A demand for holocaust education



Annual International Holocaust Remembrance Day honored in Jerusalem on Jan. 27

Yejin Heo, Staff Writer

Only 16 states in the United States currently hold laws requiring secondary school Holocaust education, despite the fact that 63% of surveyed millennials and Generation Z were unaware that 6 million Jews were murdered during the Holocaust, and over half of those thought the number was less than 2 million, according to NBC News. Along with better Holocaust education comes a deeper understanding of prejudice, antisemitism and dehumanization that is crucial in our ever-evolving world. The narratives behind the human lives lost during this systematic, state-sponsored genocide should be recognized and thoroughly discussed in order to combat historically politicized education systems. 

According to a study by the Anti-Defamation League, the number of hate incidents directed towards Jews quadrupled in elementary schools from 2015 to 2017, bounding from 114 to 457 reported occurrences. 

While genocide is a sensitive subject that may trigger strong emotions and reactions from young students, that is all the more reason for students to have a solid understanding of history in order for them to avoid generalizations and misconceptions that could trigger these events of violence from a young age. Even more so, properly contextualized historical events can help students better understand mass violence, an individual’s civic duty and the value of promoting human rights. Revealing a country’s heinous history demonstrates what can stem from hate and prejudice, instilling the idea that one is fully responsible for their mindset, actions and decisions from a young age.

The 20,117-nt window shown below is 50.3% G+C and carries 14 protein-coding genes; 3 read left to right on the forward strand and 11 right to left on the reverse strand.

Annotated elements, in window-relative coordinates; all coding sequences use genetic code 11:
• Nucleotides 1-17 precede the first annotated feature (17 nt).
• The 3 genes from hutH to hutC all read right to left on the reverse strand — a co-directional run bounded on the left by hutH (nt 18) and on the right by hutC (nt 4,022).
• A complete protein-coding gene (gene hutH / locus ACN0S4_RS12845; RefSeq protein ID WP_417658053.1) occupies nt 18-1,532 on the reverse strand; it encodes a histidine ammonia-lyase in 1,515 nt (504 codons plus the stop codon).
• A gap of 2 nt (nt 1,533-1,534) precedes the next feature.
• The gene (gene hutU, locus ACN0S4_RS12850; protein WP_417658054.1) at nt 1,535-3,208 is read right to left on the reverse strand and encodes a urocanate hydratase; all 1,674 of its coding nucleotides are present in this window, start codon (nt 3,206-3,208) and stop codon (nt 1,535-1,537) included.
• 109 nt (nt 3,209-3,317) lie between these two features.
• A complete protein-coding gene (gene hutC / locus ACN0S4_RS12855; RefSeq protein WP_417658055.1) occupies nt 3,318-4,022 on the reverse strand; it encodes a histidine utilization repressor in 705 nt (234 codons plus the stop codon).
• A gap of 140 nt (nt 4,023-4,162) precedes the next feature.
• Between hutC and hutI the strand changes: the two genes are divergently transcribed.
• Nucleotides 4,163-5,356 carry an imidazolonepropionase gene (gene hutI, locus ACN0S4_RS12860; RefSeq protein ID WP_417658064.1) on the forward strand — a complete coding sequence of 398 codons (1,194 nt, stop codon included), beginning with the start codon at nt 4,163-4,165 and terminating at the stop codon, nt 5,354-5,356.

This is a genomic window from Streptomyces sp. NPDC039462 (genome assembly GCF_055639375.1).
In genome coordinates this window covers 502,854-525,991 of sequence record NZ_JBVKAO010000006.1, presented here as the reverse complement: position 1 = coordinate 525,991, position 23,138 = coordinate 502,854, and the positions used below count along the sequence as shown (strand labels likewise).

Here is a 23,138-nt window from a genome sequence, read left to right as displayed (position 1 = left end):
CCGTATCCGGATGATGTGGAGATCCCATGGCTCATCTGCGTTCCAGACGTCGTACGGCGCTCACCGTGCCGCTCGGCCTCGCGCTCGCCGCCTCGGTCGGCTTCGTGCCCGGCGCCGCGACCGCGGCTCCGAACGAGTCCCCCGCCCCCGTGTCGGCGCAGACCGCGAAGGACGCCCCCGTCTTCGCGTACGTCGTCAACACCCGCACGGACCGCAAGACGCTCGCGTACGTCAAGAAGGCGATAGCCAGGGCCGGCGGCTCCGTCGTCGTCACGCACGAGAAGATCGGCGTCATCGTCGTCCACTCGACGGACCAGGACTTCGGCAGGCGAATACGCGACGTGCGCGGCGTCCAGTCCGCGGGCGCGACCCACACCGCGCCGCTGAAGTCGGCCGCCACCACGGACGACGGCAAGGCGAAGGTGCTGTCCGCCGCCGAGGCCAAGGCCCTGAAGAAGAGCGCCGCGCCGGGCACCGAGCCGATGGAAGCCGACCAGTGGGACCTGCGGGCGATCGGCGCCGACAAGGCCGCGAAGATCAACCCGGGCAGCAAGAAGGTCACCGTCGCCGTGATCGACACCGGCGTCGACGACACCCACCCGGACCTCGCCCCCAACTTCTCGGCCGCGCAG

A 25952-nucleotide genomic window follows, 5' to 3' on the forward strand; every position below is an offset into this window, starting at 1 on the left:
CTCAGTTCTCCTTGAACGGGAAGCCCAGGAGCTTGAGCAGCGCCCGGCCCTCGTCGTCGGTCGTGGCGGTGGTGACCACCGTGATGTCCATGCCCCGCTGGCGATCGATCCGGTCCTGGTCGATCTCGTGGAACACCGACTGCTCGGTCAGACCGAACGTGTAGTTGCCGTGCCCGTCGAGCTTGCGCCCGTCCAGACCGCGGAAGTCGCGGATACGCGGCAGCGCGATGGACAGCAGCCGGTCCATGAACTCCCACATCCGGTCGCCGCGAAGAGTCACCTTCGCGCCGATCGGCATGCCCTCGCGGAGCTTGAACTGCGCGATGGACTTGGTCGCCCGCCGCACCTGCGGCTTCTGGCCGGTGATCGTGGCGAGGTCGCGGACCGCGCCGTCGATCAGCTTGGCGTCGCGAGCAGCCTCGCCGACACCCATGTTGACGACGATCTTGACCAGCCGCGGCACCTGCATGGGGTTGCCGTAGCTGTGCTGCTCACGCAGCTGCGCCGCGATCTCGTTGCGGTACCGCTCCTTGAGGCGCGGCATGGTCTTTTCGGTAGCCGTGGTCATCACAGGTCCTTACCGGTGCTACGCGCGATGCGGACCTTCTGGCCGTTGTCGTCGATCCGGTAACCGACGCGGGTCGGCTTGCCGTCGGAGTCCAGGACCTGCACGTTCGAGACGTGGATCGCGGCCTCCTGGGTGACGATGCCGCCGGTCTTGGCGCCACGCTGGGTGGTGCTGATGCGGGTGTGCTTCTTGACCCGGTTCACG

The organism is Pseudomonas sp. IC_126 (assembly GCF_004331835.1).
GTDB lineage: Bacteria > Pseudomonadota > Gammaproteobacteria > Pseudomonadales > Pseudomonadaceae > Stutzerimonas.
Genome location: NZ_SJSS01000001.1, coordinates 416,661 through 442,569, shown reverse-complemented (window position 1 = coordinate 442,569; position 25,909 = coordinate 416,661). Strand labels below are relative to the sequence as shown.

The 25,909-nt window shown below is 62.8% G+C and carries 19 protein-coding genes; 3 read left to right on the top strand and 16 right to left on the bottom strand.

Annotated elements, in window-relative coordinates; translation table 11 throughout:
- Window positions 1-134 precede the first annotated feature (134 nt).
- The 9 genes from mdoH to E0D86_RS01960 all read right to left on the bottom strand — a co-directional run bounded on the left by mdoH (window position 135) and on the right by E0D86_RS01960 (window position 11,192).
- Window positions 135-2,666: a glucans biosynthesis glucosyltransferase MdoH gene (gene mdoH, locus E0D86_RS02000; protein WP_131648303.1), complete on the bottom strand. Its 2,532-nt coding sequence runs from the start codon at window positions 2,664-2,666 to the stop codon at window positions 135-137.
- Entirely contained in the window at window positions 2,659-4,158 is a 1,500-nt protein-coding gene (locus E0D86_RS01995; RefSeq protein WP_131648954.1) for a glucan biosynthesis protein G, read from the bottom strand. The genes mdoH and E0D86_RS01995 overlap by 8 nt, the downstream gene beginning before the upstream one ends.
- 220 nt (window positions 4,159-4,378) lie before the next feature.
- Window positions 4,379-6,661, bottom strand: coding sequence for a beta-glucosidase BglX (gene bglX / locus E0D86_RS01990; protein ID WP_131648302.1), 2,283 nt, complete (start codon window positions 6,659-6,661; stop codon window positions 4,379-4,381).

Holocaust education serves as an opportunity to educate the next generation on their responsibility to speak out against corrupt behavior. Its study must avoid desensitization to allow students to analyze human behavior and compel them to delve deeper into humans’ ability to scapegoat the powerless as well as understanding the fragility of societies that are supposed to protect humans rights. 

In a radio address in 1966, Theodor Adorno declared that ignorance of the brutality of the Holocaust is “itself a symptom of the continuing potential for its recurrence as far as people’s conscious and unconscious is concerned.” Legislation is needed to ensure that the Holocaust’s events are taught to their full extent in all schools around the globe. However, teaching the Holocaust just to fulfill part of a state curriulum isn’t enough. 

“No educational experience that anyone has coming through here has as much of an impact as hearing from a survivor directly,” said Kristine Donly, who works at the Levine Institute for Holocaust Education. A new curriculum that would integrate first-person accounts from Holocaust survivors, a connection to civics and ethics education, and the understanding that history is tied to our vision for the future of society is necessary. Such education allows students to take actions in their own lives while learning to deal with traumatic pasts to prevent conditions that make genocide possible, creating an environment for students to reflect on their own roles as global citizens.